27 September 2002 Software giant Microsoft has finally added support for the Bluetooth short-range networking protocol to its Windows XP operating system.
The move will greatly improve Bluetooth’s chances of becoming a mainstream technology, although the software is not expected to be available until December 2002 at the earliest.
The Bluetooth protocol enables different devices including PCs and printers to connect to each other wirelessly. It is also complimentary to the increasingly popular 802.11 wireless local area networking (WLAN) protocol.
But Microsoft’s support for Bluetooth has not always been clear. The company did not support Bluetooth in the first release of Windows XP in October 2001 – citing a lack of viable hardware and the instability of the protocol.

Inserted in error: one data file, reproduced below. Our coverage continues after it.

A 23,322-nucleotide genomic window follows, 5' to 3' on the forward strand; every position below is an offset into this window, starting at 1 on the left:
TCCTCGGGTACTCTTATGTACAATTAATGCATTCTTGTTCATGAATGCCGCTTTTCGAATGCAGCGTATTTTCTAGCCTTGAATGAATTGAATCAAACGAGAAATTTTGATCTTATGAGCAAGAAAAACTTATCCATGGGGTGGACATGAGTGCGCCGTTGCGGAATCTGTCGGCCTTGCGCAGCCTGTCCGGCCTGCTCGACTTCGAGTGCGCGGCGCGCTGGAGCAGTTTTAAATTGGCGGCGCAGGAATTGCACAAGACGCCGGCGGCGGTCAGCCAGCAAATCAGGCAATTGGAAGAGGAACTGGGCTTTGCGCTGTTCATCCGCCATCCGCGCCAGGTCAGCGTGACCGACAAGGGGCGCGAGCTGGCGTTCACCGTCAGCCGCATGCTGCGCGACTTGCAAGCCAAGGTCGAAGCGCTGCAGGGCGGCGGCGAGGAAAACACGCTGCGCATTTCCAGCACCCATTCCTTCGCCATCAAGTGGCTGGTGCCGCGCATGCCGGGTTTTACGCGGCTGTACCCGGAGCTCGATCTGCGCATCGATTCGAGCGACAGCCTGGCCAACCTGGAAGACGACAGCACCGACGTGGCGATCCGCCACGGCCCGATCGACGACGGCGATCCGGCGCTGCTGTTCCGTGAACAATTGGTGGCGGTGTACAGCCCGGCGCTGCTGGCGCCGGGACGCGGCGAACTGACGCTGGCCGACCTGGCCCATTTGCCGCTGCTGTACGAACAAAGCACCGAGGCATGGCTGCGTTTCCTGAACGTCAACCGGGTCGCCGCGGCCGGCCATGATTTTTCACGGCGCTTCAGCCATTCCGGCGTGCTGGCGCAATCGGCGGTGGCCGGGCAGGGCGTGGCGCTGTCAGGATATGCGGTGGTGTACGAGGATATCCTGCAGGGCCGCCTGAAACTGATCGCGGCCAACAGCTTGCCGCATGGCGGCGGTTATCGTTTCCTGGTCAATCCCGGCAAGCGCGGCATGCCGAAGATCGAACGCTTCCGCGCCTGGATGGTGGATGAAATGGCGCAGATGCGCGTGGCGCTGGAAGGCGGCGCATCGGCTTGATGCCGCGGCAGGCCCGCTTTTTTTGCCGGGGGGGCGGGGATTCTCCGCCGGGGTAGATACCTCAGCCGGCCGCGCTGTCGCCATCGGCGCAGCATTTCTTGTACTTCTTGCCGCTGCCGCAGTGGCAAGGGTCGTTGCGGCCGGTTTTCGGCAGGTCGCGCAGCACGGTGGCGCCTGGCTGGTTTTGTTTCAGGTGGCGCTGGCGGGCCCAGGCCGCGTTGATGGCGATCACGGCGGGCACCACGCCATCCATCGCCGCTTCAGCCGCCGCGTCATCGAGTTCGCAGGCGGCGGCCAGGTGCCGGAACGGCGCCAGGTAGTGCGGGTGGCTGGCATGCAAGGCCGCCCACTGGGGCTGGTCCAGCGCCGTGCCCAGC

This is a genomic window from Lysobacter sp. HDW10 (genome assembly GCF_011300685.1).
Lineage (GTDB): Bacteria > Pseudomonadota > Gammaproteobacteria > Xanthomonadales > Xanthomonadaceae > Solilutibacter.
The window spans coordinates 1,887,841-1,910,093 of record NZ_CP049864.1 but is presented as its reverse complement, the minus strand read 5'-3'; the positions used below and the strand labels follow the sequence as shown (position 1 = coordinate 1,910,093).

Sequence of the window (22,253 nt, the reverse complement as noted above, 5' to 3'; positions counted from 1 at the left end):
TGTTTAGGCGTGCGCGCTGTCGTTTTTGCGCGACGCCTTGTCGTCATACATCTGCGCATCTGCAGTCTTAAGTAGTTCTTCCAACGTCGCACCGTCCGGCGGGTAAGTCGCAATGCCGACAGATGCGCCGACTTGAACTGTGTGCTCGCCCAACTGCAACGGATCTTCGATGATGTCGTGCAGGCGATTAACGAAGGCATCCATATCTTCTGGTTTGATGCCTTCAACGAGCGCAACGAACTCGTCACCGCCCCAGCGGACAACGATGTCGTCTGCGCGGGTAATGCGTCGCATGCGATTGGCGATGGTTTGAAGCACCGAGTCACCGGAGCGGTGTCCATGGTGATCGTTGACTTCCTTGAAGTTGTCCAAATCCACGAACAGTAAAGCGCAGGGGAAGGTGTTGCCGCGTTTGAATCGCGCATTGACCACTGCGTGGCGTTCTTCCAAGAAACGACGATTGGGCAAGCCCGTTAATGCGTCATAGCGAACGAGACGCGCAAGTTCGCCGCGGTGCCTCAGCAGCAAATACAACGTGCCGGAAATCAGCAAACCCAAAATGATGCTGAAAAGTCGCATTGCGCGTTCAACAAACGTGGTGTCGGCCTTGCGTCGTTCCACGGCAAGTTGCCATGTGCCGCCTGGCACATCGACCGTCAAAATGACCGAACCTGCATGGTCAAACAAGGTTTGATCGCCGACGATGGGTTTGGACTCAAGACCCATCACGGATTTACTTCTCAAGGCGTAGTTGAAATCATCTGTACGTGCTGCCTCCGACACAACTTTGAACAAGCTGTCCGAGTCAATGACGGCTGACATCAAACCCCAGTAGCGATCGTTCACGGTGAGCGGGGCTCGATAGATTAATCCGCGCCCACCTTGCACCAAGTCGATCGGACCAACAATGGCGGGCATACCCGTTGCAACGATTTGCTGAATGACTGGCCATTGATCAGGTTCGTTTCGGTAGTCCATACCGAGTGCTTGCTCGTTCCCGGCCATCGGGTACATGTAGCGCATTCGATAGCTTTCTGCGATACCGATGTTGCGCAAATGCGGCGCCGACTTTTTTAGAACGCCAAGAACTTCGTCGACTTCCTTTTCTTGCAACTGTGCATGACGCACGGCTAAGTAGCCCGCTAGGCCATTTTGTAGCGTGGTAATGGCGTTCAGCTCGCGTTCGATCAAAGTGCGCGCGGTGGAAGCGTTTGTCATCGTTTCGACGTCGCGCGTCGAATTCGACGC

However, Microsoft later changed tack and said it would support Bluetooth as a wireless bus to complement existing bus technologies, such as the Universal Serial Bus (USB). Bluetooth support will be available for existing Windows XP users as a software download via Microsoft’s Automatic Update feature.
Other vendors have also announced support for Bluetooth. Systems giant Hewlett-Packard said it would sell its new DeskJet 450 printer with Bluetooth capabilities, in addition to its current Bluetooth-enabled iPaq handheld computers. Mobile device manufacturers Motorola and Sony Ericsson supply mobile phones with Bluetooth support.